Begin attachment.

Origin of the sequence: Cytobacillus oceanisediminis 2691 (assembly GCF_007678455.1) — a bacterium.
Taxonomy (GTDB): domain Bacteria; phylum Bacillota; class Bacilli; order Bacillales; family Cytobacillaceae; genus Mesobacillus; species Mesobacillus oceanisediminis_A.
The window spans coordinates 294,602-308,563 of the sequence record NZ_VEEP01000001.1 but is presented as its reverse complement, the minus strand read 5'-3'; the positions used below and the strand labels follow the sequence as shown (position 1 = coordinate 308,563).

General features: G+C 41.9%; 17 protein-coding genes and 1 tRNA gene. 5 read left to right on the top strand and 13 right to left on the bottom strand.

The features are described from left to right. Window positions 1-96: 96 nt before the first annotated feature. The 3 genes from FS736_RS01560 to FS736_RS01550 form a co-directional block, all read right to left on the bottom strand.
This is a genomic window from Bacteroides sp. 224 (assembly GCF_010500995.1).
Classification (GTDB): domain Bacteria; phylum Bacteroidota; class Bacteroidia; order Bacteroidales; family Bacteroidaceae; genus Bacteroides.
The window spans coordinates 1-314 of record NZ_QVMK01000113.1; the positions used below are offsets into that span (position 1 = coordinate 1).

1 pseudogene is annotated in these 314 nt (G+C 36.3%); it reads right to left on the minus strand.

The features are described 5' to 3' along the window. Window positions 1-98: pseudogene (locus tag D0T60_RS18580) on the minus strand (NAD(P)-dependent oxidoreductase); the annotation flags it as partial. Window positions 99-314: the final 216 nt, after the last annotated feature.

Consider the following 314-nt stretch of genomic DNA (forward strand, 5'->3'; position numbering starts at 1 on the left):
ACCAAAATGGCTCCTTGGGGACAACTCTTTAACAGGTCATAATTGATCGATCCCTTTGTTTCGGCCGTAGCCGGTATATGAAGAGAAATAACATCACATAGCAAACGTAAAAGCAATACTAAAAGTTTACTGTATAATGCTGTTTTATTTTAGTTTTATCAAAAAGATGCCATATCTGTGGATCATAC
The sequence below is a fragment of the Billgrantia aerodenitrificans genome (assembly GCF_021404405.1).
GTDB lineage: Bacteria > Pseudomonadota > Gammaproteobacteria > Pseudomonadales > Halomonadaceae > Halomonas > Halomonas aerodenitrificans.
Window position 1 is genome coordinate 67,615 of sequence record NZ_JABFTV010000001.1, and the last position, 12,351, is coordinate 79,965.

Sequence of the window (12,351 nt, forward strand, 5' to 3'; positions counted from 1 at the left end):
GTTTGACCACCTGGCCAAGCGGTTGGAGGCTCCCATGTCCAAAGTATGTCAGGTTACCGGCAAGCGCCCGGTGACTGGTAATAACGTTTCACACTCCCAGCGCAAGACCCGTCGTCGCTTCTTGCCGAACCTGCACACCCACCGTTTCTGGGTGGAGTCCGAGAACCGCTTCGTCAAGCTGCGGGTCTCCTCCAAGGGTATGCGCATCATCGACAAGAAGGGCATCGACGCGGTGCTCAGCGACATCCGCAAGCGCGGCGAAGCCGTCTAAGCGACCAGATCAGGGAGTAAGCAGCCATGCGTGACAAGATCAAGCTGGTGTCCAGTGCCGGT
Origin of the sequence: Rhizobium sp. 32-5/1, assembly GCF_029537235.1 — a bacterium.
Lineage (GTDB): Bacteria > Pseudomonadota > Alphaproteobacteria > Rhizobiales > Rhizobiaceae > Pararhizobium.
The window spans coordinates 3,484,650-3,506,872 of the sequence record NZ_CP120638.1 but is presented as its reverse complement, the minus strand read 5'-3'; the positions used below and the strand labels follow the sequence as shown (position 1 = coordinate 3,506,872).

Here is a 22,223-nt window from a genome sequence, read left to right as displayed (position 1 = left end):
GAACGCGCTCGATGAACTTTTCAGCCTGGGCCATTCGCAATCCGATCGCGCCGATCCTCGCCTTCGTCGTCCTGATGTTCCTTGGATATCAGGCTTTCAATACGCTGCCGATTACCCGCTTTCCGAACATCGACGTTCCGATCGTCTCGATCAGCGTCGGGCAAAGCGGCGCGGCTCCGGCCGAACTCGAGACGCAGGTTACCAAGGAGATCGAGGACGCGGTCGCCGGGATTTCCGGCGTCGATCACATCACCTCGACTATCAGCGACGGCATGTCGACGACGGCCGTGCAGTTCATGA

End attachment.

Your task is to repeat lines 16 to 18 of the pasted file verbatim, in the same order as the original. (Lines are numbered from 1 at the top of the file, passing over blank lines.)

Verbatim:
Sequence of the window (12,351 nt, forward strand, 5' to 3'; positions counted from 1 at the left end):
GTTTGACCACCTGGCCAAGCGGTTGGAGGCTCCCATGTCCAAAGTATGTCAGGTTACCGGCAAGCGCCCGGTGACTGGTAATAACGTTTCACACTCCCAGCGCAAGACCCGTCGTCGCTTCTTGCCGAACCTGCACACCCACCGTTTCTGGGTGGAGTCCGAGAACCGCTTCGTCAAGCTGCGGGTCTCCTCCAAGGGTATGCGCATCATCGACAAGAAGGGCATCGACGCGGTGCTCAGCGACATCCGCAAGCGCGGCGAAGCCGTCTAAGCGACCAGATCAGGGAGTAAGCAGCCATGCGTGACAAGATCAAGCTGGTGTCCAGTGCCGGT
Origin of the sequence: Rhizobium sp. 32-5/1, assembly GCF_029537235.1 — a bacterium.